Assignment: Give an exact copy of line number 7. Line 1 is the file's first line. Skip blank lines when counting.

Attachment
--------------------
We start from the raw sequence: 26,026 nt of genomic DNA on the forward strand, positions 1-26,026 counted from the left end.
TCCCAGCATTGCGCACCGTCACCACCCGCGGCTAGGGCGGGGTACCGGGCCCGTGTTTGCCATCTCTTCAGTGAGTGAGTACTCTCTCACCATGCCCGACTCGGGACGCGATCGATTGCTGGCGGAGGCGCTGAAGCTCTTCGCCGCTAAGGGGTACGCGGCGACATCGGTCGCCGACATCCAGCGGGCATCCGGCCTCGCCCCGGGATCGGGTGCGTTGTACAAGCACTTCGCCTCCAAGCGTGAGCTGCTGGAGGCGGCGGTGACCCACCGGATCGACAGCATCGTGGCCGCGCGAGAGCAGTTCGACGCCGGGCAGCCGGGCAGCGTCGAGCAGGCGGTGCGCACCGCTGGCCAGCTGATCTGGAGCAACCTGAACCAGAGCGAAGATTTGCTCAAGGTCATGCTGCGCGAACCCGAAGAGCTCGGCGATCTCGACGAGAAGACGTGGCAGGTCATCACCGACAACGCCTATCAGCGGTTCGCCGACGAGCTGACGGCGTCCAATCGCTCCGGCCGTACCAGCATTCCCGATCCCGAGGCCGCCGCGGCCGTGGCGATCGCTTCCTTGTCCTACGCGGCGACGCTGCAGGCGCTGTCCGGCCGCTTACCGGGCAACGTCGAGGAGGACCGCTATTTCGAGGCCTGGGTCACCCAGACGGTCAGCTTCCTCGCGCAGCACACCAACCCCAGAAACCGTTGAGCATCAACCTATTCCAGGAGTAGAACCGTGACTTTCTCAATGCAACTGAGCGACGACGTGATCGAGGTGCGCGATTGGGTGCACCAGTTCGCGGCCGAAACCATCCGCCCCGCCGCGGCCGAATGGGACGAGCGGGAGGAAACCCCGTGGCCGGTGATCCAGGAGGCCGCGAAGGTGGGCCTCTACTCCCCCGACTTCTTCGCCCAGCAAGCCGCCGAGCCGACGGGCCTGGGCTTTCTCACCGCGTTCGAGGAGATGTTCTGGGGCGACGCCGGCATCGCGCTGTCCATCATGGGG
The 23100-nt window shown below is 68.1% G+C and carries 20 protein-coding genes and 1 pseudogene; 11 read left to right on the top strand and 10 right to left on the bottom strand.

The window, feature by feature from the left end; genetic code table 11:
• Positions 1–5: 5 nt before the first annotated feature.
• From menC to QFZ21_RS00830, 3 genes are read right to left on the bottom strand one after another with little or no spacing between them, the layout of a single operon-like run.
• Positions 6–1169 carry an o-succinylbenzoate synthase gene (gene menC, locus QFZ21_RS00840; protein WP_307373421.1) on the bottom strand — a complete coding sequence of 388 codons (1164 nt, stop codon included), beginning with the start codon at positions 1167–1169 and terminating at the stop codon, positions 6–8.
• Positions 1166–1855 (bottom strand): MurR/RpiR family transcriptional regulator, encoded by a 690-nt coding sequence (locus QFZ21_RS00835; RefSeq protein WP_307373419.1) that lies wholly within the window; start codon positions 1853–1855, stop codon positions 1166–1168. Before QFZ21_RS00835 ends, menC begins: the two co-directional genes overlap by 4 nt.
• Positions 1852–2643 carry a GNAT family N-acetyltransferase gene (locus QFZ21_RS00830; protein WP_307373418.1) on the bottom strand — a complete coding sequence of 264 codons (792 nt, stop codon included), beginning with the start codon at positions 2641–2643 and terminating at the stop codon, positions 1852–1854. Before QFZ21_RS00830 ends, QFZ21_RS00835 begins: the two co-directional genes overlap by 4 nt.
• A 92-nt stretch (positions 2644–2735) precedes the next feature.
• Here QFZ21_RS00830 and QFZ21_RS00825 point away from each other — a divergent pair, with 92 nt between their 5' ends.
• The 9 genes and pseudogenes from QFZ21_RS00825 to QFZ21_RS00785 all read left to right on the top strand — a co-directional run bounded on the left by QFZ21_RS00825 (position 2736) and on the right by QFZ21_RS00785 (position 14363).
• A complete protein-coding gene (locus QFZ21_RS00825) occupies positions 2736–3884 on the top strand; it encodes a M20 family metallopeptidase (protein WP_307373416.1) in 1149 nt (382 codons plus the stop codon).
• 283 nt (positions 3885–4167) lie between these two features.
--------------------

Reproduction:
• Positions 6–1169 carry an o-succinylbenzoate synthase gene (gene menC, locus QFZ21_RS00840; protein WP_307373421.1) on the bottom strand — a complete coding sequence of 388 codons (1164 nt, stop codon included), beginning with the start codon at positions 1167–1169 and terminating at the stop codon, positions 6–8.